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Hundreds of thousands of followers of Christian, Islamic and Jewish faiths in Redbridge finding new ways to worship during lockdown

PUBLISHED: 10:00 12 April 2020

Followers across the borough are finding new ways to worship their faiths during coronavirus lockdown. Picture: PA/Andrew Milligan

Followers across the borough are finding new ways to worship their faiths during coronavirus lockdown. Picture: PA/Andrew Milligan

PA Wire/PA Images

Hundreds of thousands of followers of the Christian, Islamic and Jewish faiths in Redbridge will be finding new ways to worship during the coronavirus lockdown.

With several major religious festivals either under way or fast approaching, many people across the world are getting creative in order to celebrate while in isolation.

Office for National Statistics figures show that Redbridge was home to 120,596 Christians in 2018, the most recent year with available data.

They will celebrate the resurrection of Jesus after his crucifixion on Easter Sunday (April 12).

In the lead-up to this, some people fast for Lent, while others give up certain foods. This reflects the biblical account of Jesus fasting for forty days in the wilderness.

On its website, the Church of England says: “While worship in our churches is suspended, our joy in the resurrection is not to be silenced.

“Across the country, churches are finding ways to join in loving and praying for the communities they serve.

“As we are largely confined to our homes and physically separated from one another, we need to find ‘the church within’.”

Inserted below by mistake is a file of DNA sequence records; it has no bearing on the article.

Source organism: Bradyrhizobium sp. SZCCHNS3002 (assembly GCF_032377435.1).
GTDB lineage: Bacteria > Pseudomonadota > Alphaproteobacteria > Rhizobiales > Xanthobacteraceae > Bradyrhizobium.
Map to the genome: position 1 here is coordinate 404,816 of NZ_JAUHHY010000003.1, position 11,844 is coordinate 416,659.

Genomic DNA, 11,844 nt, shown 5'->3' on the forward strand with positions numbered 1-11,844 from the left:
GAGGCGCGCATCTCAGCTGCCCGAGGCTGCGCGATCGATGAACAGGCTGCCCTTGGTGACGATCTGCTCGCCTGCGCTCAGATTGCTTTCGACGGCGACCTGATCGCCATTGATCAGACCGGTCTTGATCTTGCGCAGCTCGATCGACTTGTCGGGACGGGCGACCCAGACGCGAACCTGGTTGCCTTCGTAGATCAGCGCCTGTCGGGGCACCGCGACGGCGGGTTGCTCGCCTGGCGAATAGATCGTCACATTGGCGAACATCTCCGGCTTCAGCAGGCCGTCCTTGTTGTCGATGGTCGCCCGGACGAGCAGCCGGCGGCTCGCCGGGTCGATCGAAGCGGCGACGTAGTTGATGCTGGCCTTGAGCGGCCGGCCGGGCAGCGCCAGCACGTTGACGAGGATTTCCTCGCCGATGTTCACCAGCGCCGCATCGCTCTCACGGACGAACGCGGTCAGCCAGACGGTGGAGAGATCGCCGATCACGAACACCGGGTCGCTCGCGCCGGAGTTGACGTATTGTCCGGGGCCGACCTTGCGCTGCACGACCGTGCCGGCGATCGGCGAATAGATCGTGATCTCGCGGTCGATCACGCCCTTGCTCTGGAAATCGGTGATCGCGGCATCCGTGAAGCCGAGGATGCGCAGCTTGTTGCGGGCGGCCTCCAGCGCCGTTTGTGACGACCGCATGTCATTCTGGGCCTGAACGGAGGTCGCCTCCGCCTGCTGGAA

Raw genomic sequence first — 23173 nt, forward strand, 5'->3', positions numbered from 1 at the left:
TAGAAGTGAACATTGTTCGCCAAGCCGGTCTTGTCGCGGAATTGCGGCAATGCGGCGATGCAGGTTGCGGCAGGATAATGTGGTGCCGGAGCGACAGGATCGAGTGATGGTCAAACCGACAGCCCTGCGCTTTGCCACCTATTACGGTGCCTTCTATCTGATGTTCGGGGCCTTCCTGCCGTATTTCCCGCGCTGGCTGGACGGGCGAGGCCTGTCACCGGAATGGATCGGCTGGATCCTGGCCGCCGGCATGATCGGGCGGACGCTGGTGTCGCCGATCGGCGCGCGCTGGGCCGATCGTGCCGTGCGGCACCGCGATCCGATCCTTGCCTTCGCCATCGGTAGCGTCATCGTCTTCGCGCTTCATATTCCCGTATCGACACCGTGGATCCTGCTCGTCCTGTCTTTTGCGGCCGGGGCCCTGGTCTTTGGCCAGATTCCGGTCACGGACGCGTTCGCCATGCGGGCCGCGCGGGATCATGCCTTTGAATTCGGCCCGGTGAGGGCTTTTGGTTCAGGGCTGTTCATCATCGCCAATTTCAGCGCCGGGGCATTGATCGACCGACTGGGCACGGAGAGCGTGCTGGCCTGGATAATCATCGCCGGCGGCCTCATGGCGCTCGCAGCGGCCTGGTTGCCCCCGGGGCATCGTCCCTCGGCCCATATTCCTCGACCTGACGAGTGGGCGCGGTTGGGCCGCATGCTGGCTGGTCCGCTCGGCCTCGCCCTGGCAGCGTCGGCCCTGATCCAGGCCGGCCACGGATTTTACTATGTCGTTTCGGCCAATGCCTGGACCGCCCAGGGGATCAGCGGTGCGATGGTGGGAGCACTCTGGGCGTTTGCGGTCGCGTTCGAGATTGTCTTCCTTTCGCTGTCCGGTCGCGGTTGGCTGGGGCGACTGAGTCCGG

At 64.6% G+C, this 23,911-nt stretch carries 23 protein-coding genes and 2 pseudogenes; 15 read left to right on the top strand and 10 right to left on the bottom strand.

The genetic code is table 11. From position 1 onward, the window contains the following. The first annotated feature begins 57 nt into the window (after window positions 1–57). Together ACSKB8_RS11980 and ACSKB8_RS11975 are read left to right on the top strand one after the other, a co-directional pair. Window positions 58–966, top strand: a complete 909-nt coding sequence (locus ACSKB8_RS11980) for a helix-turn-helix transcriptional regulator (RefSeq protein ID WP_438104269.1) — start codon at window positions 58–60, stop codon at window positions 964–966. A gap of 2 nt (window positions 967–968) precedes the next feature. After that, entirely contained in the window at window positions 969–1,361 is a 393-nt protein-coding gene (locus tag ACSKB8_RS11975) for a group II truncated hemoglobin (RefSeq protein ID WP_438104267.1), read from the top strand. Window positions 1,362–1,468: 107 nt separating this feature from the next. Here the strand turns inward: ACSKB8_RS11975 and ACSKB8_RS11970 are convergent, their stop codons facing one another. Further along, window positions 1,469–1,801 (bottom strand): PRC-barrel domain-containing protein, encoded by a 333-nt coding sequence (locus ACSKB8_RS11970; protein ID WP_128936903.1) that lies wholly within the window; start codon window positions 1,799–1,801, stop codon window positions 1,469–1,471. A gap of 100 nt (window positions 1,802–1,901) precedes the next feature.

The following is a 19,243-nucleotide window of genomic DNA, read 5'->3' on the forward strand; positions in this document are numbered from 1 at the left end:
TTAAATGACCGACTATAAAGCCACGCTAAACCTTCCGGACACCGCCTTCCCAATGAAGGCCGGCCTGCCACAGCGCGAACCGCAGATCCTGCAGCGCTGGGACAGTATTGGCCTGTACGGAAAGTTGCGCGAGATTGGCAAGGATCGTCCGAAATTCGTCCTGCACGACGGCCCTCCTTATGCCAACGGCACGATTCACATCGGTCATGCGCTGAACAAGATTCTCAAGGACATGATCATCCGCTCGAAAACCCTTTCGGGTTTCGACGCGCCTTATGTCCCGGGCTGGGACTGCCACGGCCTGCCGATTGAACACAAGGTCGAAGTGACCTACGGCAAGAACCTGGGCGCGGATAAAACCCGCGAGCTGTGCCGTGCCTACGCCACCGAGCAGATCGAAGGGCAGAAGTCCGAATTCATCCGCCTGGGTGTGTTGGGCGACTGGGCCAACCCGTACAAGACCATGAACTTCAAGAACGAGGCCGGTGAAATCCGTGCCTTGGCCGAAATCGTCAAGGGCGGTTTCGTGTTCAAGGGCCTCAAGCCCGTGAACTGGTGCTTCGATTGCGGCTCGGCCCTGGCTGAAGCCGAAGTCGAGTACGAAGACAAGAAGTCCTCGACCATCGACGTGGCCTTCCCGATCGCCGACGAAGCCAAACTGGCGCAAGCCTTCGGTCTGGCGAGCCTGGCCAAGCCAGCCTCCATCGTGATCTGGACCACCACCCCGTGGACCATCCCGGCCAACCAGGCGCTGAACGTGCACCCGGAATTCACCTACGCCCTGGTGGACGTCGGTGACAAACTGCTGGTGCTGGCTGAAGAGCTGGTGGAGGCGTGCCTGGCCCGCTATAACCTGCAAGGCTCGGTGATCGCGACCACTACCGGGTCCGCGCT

An Easter Day service led by the Archbishop of Canterbury will be broadcast on Facebook, while more than 1,000 church leaders across the country will also host live streams.

Meanwhile, the National Methodist Choir of Great Britain is holding an online choir on Easter Sunday at 4pm.

The figures also show that there were 84,993 Muslims living in Redbridge in 2018.

The holy month of Ramadan begins on April 23. Muslims fast from dawn until sunset during this time, and would usually then gather with family and friends in the evening for the Iftar meal, when the fast is broken.

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It is a time of spiritual devotion, and one of giving, when people are encouraged to be charitable.

The Muslim Council of Britain has prepared an information “toolkit” to provide advice during the Covid-19 outbreak.

It says: “Many community groups are exploring alternative ways of keeping connected, including live streaming services, community radio stations and hot iftar meal drop-offs to neighbours.”

The document also recommends that people start fasting regularly to prepare themselves for Ramadan.

“Also, maybe it’s a good time to rethink your diet – some staples are now hard to come by, but unsurprisingly, fresh foods (such as fruits and vegetables) seem widely available,” it adds.

The 14,631 members of Redbridge’s Jewish community began celebrating the festival of Passover on Wednesday (April 8), which will last until April 16.

Passover – or Pesach – is a time when Jewish people commemorate Moses leading the Israelites out of slavery in ancient Egypt.

Jews celebrate by eating a ceremonial meal called the Seder, reading the story of their ancestors’ exodus, and praying.

The Movement for Reform Judaism has posted an online version of the Haggadah – the text that recounts the Jewish liberation from slavery – on its website.

It has also written guidelines for people who want to use the video conferencing service Zoom for virtual religious services.

Its website says: “We are alongside all of our communities throughout this difficult and unprecedented time.”

There were an estimated 32.2 million Christians across Britain in 2018, according to the ONS data.

This was followed by 3.4 million Muslims, 953,000 Hindus and 311,000 Jews. Around 25 million people were recorded as having no religion.


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